The management center detected the fraud shortly after it was announced there were nine winning tickets. After an investigation, they concluded the computerized sales system had been hacked and data changed. They contacted police at 2 am on June 10.
Police assigned specialist on-line crime investigators, who staked out the prize collection center and arrested Cheng on June 12.
Cheng had failed to create actual tickets with the numbers, meaning he could not collect the money.
In 2005, Zhao found that under certain conditions, it was possible to key in a valid number for the Welfare Lottery "3D" system within five minutes of the winning number being declared.
He then "bought" winning tickets and claimed the prizes from two or three lottery machines simultaneously. He also asked neighbors and friends to cash tickets at the Liaoning provincial Welfare Lottery Center for him.
The lottery center discovered the scam at the end of 2006 and reported it to the police, who arrested Zhao in January 2007.
Twelve people were found guilty of manipulating Sports Lottery scratch cards in the northwestern city of Xi'an in 2004 and were given prison terms ranging from six months to 13 years.
Though the odds of winning the Welfare Lottery's top prize is about one in 17.7 million, many ordinary Chinese buy tickets in the hope of improving their lives, generating huge returns every year.
Xia Xueluan, a professor with the Department of Sociology at Peking University, said such a gigantic win at such low odds had an influential effect on ordinary lottery players, who all expected a windfall.
"But suspicions over the big win are also normal, because similar scandals have happened in the past," Xia said.
He said an independent assessment agency of lotteries would be useful to regulate the industry, to oversee the use of lottery funds and release information on a monthly, quarterly or half-yearly basis, like companies listed on the stock markets. "Transparency is important because it is about social justice and can give people confidence."
Li Guangyun, deputy director of Henan Provincial Welfare Lottery Center, insisted that the win of 88 stakes with a single ticket was true.
"The authenticity (of the win) is indisputable," Li said, responding to Internet accusations of manipulation. "We will ensure the security of the winner's personal information and open a special channel with no intrusion by the media and the public for him to claim the prize if necessary."
Under China's lottery regulations, top prizes must be claimed within 60 days of the draw and personal information about winners should remain secret.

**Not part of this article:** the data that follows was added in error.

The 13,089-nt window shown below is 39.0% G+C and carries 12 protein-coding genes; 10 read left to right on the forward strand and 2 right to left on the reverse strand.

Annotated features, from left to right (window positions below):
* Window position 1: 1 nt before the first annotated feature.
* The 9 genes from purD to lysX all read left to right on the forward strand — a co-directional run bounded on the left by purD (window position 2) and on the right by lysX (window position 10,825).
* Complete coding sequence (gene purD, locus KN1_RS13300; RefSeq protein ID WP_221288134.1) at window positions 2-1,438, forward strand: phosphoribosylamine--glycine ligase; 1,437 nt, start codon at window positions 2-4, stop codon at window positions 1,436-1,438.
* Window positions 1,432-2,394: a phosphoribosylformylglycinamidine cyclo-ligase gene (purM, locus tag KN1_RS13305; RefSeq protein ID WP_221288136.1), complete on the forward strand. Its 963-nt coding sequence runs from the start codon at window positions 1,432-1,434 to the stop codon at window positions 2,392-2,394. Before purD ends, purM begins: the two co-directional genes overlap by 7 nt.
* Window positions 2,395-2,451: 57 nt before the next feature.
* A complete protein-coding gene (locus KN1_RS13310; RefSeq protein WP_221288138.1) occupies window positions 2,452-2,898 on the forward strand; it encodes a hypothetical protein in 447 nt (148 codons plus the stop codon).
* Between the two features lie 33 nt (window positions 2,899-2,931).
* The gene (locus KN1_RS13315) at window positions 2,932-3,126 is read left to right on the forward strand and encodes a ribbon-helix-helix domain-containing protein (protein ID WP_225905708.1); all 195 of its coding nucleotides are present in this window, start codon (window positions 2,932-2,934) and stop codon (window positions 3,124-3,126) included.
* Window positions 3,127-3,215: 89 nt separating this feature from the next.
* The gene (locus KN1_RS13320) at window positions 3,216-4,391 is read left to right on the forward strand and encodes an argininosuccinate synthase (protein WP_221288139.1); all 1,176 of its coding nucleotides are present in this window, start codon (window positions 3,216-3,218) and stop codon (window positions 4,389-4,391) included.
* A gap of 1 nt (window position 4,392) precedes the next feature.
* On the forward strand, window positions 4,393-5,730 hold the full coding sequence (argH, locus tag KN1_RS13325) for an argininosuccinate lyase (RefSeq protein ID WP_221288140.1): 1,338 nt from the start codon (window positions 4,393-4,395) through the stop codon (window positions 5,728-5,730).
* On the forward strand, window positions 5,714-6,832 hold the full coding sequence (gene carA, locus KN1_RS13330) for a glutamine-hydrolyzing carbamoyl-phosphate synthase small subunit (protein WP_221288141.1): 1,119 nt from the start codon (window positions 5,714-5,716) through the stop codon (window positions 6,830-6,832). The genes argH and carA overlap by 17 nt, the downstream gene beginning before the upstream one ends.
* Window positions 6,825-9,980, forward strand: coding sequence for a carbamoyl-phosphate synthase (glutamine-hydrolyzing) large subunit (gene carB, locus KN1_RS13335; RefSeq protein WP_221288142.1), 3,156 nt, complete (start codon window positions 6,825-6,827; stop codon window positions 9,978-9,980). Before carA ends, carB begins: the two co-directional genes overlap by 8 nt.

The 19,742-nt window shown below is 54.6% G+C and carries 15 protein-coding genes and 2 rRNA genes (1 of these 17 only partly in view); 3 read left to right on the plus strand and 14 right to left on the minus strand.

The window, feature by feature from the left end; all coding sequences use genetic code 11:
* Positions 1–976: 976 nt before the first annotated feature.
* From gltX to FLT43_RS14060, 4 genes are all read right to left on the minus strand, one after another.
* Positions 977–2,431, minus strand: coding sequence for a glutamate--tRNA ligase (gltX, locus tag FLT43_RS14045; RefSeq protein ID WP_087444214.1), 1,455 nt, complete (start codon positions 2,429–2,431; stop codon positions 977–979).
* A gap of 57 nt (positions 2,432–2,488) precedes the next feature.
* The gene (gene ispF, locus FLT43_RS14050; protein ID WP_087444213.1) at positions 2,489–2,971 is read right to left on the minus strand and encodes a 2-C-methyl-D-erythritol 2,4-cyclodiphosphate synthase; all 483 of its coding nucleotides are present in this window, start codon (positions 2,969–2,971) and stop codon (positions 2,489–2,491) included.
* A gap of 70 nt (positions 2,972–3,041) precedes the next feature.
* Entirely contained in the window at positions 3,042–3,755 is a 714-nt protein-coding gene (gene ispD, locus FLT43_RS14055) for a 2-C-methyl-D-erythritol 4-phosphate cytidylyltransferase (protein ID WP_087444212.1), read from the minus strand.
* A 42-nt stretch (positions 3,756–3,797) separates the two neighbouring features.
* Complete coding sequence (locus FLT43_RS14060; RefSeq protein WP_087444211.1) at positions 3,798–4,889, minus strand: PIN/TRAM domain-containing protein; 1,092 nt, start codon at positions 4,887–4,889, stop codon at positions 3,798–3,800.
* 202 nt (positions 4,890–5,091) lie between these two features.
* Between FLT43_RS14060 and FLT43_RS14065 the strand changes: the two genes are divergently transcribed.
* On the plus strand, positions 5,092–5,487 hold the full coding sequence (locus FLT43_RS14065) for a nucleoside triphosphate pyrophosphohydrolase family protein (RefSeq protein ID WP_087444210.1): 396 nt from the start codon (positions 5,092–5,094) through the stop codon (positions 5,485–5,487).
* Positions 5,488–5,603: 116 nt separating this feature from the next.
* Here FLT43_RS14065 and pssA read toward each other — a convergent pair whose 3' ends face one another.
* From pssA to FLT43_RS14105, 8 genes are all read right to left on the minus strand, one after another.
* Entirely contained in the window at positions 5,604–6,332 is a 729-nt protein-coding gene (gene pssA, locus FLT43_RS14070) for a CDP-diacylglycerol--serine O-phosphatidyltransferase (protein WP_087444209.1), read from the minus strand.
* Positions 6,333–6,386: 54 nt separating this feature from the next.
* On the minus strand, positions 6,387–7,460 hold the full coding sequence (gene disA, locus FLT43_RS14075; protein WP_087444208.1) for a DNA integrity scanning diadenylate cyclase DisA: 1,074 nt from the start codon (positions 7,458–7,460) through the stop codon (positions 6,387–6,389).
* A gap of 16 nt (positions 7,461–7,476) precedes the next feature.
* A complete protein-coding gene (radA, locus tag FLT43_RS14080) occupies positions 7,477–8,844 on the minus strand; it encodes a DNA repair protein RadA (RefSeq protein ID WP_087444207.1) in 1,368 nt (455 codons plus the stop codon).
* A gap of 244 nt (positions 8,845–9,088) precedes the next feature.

If the prize is unclaimed, the money rolls over into the next jackpot.
Feng Baiming, director of Lottery Research Institute at Henan University of Finance and Economics, attributed the controversy over the 360 million yuan jackpot win to a lack of transparency.
Feng proposed a panel of player representatives to supervise the draws because the process "is not without room for improvement."
"But some speculation on the winner's identity has gone too far and it is against the spirit of protecting privacy," Feng said. "On this matter, the public's right to know is limited.
"What we need to study is how to prevent people from becoming addicted to expectations of a big windfall," he said.
The Ministry of Civil Affairs said a total of 110 billion yuan of public welfare funds was raised through the Welfare Lottery over the past two decades and the funds were earmarked on social welfare, relief and public utilities.
According to China's Regulations on Lottery Management, the money raised through lotteries is divided into three parts: the jackpot, the lottery management fees and the lottery public funds. The Ministry of Finance is responsible for supervising lotteries nationwide while the Ministry of Civil Affairs and the General Administration of Sport are in charge of managing the Welfare and Sports lotteries separately.
More than a third of the money collected is allocated to public funds, which were usually spent on public welfare, such as the development of public sports facilities, education and health care for the disabled, according to the ministries, while the jackpot accounted for another third.